After some deliberation Stephanie and I decided to head to the new Bulldog in Lowertown. Here's how to make a bar in downtown St. Paul viable: have a built-in and trusted clientele who are already friendly with your locations in that other city across the river. When we got there, there were maybe four empty chairs in the only place. It hasn't even been open a week! They had lots of flat screen TVs, a nice beer list, TATER TOTS, and a whole lot of 90s music. Actually, that was almost weird. I mean, don't get me wrong, I love 90s music...but we're watching the 2008 election on mute while listening to the Counting Crows and the Gin Blossoms? My only complaint is that at one point they changed one of the TVs to a hockey game. Hello, elections come only every four years! People play hockey everyday or something.

So there's my initial review of the new Bulldog. Ladies and gentleman, we do have hope - hope for some semblance of nightlife downtown.

Tuesday, November 04, 2008

hopes and dreams.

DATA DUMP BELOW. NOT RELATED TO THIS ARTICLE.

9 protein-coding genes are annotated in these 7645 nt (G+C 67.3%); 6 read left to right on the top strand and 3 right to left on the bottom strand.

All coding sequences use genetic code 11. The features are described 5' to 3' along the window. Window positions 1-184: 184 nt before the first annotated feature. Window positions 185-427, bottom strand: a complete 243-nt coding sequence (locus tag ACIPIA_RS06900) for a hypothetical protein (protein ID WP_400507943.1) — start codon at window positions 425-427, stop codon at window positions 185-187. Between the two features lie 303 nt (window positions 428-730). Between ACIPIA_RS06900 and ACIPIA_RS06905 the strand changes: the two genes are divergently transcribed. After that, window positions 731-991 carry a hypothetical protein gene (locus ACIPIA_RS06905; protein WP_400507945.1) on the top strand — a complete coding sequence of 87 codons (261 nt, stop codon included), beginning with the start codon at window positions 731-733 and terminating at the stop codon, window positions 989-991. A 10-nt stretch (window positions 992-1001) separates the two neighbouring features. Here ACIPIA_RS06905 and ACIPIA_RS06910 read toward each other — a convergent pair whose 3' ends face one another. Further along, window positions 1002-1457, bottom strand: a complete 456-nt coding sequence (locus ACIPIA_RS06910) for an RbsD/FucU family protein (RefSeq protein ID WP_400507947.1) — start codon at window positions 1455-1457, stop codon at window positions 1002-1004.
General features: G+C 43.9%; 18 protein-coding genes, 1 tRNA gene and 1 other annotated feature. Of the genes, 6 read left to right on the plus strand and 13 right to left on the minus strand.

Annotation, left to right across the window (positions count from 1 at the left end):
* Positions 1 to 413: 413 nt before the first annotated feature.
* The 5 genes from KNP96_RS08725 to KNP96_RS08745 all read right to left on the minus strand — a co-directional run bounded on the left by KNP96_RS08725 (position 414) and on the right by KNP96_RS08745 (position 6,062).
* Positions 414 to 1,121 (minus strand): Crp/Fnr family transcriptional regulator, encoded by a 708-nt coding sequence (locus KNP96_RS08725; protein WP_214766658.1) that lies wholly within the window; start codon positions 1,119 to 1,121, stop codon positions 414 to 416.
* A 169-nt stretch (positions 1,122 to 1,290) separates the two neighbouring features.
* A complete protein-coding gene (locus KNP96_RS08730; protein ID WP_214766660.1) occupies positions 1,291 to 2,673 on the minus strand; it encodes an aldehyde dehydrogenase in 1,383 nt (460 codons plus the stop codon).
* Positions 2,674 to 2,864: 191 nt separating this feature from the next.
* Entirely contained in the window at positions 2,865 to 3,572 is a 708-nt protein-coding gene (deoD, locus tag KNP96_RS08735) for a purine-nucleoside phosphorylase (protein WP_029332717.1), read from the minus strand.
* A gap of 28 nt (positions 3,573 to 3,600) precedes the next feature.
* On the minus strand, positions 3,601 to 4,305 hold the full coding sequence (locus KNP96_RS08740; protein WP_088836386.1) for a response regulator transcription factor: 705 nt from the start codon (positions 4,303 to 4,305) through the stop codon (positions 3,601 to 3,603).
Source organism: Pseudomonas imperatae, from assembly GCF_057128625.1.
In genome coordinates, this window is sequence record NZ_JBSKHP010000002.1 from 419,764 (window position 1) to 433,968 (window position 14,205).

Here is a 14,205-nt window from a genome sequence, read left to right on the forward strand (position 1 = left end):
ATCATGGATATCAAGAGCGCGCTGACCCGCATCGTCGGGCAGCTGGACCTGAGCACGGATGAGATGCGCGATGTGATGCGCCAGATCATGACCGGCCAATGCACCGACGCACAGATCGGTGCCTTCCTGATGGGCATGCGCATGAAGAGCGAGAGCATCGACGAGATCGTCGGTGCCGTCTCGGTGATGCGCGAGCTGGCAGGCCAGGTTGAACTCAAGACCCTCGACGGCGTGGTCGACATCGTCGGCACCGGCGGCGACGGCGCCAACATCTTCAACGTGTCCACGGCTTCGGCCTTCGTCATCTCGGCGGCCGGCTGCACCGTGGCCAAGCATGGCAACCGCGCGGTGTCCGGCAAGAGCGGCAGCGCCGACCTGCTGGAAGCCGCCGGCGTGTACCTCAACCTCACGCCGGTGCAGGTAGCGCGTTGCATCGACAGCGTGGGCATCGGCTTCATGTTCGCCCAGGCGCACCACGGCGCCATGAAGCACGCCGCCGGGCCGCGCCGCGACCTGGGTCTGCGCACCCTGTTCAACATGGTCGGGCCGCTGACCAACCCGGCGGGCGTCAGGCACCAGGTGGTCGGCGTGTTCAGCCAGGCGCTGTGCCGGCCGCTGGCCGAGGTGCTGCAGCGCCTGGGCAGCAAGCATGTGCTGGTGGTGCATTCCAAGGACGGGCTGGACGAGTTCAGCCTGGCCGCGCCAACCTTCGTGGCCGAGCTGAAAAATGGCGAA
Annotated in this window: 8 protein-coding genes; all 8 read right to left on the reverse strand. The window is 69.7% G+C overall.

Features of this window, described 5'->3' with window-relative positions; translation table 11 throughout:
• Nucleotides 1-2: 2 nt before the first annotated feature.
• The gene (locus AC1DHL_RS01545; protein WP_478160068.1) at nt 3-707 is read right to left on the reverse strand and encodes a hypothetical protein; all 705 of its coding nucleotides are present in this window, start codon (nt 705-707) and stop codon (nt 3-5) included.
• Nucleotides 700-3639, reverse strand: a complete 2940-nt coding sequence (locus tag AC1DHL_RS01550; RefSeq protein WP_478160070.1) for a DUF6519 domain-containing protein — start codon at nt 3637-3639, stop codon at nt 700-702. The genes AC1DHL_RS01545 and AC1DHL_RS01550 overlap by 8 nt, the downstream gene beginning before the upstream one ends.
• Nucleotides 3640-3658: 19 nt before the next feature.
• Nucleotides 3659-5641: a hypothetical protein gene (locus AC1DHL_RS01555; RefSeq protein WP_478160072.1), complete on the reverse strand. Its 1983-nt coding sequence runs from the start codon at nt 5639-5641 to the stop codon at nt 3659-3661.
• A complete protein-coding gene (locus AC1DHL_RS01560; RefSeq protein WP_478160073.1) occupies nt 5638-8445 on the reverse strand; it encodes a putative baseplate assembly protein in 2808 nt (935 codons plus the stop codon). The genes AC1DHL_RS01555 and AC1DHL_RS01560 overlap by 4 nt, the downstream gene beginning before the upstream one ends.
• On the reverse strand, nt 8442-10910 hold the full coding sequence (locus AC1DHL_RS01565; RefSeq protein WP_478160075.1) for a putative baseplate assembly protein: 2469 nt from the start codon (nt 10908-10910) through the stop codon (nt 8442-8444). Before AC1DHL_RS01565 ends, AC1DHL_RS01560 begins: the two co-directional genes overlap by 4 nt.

Eight years ago I was a freshman in college. My roommate and I were up watching CNN freaking out over results. I remember talking to people online and going over how Florida was all that mattered anymore. It was late. They called it for Bush. I don't remember our exact reactions throughout the dorm, but they weren't good. We went to bed exhausted and full of disgust. The next morning we woke up to a world of confusion.

Four years ago I was in grad school, and somehow my memories of election day are not as clear. It seemed a lot less hopeful, as Bush was an imcumbent, and Kerry just wasn't that inspiring. All I distinctly remember is wondering how so many people thought Kerry shouldn't secede when Bush clearly had a majority of the vote. And even though this was hugely disappointing, I think it fit my image of Americans at the time - so it all made sense in a cruel way.